1. USC at Ohio State, Sept. 12: This is huge for Ohio State in particular and the Big Ten in general. Ohio State has lost its past four "big" non-conference games, and as a result, the Big Ten also has taken a public-relations hit. The Buckeyes can ease some of that angst by beating the Trojans. With a victory, Ohio State becomes a legit national title contender and Buckeyes quarterback Terrelle Pryor presumably would wedge himself into the Heisman picture. A USC victory would further damage the reputations of Ohio State and the Big Ten, and push the Trojans squarely into the national title picture – and remove the Buckeyes from that same picture. This will be the first real test for new USC quarterback Aaron Corp and for a rebuilt Trojans defense.
Ten others offering some intrigue, in chronological order:
• Baylor at Wake Forest, Sept. 5: If Baylor wins, it hurts the ACC more than it helps the Big 12.
• Pittsburgh at Buffalo, Sept. 12: This is a big chance for the MAC to erase the bad memories lingering from the league's awful postseason showing last season.
• Air Force at Minnesota, Sept. 12: This is another chance for the Mountain West to make a statement – and another chance for the Big Ten's reputation to take a hit. This will be the first game in Minnesota's new on-campus stadium.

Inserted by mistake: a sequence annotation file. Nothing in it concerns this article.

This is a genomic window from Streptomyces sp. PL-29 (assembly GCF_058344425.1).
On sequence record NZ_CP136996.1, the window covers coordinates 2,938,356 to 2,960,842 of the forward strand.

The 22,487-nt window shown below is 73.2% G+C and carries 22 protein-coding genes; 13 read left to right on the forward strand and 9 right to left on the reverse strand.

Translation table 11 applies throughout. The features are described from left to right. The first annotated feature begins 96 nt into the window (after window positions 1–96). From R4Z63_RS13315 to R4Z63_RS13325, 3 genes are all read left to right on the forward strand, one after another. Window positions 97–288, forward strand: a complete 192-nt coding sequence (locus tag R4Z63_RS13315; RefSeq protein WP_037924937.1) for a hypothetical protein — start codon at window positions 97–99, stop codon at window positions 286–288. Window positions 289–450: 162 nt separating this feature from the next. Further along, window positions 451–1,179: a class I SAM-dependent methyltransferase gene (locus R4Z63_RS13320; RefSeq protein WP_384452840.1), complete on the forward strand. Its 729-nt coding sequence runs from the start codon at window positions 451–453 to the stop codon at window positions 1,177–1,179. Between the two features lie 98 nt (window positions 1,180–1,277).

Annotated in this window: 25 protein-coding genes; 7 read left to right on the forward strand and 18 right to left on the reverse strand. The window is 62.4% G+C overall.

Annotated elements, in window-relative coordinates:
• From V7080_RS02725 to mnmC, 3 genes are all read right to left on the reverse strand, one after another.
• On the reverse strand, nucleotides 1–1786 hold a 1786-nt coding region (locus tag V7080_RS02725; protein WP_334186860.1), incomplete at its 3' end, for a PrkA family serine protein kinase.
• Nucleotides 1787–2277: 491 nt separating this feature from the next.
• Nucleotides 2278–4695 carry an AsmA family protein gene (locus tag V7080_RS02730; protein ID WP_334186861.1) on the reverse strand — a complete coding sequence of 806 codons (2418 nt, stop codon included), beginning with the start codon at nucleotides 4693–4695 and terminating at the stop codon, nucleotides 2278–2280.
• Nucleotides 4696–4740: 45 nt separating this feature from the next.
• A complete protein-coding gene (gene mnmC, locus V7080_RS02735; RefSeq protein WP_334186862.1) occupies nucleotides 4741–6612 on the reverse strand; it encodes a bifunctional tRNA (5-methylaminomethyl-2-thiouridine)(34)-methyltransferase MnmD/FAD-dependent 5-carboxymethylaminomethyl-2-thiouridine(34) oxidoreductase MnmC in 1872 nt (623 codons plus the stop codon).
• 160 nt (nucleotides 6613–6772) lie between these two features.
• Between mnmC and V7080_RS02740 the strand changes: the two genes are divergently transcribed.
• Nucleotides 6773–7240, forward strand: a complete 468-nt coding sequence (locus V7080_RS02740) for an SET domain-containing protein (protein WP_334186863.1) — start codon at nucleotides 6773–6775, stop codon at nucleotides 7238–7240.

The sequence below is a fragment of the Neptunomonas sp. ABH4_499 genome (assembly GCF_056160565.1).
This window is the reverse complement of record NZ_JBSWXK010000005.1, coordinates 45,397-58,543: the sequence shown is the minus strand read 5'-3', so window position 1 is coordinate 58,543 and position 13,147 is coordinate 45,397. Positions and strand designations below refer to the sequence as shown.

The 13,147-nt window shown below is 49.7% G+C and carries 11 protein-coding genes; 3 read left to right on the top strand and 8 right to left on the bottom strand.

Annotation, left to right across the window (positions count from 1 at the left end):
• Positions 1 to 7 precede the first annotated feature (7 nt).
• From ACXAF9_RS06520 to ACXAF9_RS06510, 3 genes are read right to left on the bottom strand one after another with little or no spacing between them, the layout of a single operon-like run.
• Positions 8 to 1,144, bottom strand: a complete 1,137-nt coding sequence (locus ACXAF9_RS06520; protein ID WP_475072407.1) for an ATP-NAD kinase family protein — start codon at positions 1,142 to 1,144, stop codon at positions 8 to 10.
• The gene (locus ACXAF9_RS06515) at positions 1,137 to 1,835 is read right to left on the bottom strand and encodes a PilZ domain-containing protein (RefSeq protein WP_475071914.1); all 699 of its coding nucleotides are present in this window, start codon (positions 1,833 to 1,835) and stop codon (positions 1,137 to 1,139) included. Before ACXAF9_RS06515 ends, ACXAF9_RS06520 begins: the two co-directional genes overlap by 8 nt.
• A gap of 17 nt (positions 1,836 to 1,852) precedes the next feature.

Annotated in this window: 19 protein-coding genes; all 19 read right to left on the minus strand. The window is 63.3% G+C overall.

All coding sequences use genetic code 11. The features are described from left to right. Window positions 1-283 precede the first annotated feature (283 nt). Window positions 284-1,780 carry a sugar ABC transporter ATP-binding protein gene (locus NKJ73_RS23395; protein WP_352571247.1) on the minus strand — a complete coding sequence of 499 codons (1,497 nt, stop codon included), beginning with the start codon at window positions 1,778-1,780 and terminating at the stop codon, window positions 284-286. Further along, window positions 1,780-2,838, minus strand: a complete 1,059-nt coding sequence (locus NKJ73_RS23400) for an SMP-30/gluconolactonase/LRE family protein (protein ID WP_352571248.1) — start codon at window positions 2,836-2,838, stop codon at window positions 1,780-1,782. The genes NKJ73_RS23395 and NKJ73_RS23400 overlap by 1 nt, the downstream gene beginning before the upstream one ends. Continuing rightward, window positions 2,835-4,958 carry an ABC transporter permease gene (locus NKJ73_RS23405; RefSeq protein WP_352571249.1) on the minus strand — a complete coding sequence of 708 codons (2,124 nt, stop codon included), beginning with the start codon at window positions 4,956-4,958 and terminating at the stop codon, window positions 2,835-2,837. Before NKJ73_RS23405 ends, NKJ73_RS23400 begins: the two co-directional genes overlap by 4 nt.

• Western Michigan at Indiana, Sept. 12: Indiana looks to be the worst team in the Big Ten, while Western should be one of the two best teams in the MAC. Still, any time a MAC team can win in a Big Ten stadium, it's a good day for the MAC.
• Virginia at Southern Miss, Sept. 19: A victory by the Golden Eagles would help Conference USA's reputation. And even though Virginia is supposed to finish near the bottom of the ACC's Coastal Division, a loss also hurts the ACC's image.
• California at Minnesota, Sept. 19: It would be hard to take California seriously as a Pac-10 contender if the Golden Bears lost this; it also would harm the Pac-10's reputation. Meanwhile, this is chance for Big Ten backers to say, "One of our weakest programs beat one of the Pac-10's strongest programs. So there."
• West Virginia at Auburn, Sept. 19: A loss hurts the Big East. Yes, the game is at Auburn. But WVU should be one of the legit title contenders in the Big East. Auburn likely will be picked to finish fifth in the SEC West.
• Florida State at BYU, Sept. 19: This is a big game for BYU for two reasons. One, a win further helps the Mountain West's reputation. Second, BYU can gain back some respect with a victory in a "big" game. And it's big for FSU because the Seminoles shouldn't lose to BYU.